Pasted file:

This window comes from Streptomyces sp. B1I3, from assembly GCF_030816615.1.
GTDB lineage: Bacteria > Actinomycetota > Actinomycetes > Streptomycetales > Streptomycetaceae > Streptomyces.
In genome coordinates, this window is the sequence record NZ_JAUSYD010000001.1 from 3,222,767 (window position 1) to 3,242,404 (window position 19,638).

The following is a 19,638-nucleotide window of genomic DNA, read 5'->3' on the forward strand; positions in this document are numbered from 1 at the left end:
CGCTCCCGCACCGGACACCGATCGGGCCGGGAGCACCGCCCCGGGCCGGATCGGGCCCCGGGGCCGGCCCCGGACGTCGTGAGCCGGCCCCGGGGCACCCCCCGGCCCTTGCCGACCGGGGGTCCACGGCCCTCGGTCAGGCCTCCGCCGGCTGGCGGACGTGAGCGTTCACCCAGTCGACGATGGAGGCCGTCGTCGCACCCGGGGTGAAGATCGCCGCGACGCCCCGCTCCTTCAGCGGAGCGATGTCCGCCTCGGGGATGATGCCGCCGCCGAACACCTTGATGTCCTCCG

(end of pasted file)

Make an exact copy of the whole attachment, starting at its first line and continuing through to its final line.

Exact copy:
This window comes from Streptomyces sp. B1I3, from assembly GCF_030816615.1.
GTDB lineage: Bacteria > Actinomycetota > Actinomycetes > Streptomycetales > Streptomycetaceae > Streptomyces.
In genome coordinates, this window is the sequence record NZ_JAUSYD010000001.1 from 3,222,767 (window position 1) to 3,242,404 (window position 19,638).

The following is a 19,638-nucleotide window of genomic DNA, read 5'->3' on the forward strand; positions in this document are numbered from 1 at the left end:
CGCTCCCGCACCGGACACCGATCGGGCCGGGAGCACCGCCCCGGGCCGGATCGGGCCCCGGGGCCGGCCCCGGACGTCGTGAGCCGGCCCCGGGGCACCCCCCGGCCCTTGCCGACCGGGGGTCCACGGCCCTCGGTCAGGCCTCCGCCGGCTGGCGGACGTGAGCGTTCACCCAGTCGACGATGGAGGCCGTCGTCGCACCCGGGGTGAAGATCGCCGCGACGCCCCGCTCCTTCAGCGGAGCGATGTCCGCCTCGGGGATGATGCCGCCGCCGAACACCTTGATGTCCTCCG